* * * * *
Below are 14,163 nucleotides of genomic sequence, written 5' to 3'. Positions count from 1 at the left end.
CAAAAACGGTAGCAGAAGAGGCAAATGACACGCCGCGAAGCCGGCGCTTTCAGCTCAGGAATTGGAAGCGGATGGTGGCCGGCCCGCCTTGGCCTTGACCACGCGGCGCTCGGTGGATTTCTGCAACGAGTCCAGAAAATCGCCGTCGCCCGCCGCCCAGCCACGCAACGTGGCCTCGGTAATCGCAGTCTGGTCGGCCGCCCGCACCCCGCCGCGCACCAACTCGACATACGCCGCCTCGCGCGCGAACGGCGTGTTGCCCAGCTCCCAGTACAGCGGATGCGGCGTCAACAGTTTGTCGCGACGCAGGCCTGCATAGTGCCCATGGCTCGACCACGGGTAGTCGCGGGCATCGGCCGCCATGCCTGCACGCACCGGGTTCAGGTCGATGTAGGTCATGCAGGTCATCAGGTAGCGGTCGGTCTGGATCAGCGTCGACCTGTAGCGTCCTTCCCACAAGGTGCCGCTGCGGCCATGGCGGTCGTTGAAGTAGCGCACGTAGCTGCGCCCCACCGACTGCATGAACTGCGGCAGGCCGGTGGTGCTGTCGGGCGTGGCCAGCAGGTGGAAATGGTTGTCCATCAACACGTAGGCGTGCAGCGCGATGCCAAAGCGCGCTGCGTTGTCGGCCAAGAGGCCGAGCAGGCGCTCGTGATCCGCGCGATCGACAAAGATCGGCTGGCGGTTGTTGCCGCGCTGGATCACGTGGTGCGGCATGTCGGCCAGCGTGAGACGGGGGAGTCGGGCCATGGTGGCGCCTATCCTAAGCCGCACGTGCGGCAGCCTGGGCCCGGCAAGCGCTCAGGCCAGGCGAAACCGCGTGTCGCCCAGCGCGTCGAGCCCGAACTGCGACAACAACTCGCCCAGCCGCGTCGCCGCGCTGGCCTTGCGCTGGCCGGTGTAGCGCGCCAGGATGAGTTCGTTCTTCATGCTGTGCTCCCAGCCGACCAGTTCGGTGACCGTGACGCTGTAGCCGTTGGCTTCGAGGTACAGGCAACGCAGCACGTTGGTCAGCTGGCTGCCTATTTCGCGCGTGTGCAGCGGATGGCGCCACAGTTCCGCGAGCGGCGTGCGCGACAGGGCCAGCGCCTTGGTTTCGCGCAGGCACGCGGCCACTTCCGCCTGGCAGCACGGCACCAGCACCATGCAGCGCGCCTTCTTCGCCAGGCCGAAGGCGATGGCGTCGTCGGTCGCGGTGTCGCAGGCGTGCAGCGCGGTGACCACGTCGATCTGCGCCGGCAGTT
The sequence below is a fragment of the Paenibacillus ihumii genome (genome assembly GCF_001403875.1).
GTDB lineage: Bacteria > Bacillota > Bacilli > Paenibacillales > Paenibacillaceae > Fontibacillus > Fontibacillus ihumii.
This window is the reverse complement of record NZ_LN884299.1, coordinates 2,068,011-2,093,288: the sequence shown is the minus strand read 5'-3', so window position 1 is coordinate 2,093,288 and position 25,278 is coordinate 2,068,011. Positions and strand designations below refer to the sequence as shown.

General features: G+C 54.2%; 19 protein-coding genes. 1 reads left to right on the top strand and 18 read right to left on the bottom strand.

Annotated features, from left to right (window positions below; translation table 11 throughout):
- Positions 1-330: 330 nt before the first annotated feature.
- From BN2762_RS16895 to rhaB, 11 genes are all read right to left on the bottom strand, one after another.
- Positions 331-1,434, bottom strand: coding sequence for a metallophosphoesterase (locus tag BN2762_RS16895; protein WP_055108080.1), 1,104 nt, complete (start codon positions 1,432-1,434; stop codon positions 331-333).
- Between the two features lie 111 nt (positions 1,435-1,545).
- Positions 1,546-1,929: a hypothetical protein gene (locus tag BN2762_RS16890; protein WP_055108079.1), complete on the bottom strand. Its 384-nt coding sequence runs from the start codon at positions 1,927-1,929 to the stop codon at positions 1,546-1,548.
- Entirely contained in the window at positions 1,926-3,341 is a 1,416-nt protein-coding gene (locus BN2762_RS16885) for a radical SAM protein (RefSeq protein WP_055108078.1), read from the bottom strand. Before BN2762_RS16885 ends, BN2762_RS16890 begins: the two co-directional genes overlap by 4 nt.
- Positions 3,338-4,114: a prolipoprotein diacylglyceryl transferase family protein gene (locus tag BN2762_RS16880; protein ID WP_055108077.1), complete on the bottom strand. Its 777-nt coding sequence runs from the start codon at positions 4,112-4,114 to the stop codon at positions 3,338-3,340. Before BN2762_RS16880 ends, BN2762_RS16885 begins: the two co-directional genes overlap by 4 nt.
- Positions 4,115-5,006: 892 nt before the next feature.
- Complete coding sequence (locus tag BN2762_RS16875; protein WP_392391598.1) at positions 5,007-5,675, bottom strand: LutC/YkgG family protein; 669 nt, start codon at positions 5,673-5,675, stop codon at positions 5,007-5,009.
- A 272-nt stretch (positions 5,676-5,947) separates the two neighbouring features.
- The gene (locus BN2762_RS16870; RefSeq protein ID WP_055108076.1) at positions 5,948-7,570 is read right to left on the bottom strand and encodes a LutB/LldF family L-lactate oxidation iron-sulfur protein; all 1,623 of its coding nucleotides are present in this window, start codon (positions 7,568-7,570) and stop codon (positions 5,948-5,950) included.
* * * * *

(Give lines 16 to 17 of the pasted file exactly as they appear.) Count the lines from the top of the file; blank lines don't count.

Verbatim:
- Complete coding sequence (locus tag BN2762_RS16875; protein WP_392391598.1) at positions 5,007-5,675, bottom strand: LutC/YkgG family protein; 669 nt, start codon at positions 5,673-5,675, stop codon at positions 5,007-5,009.
- A 272-nt stretch (positions 5,676-5,947) separates the two neighbouring features.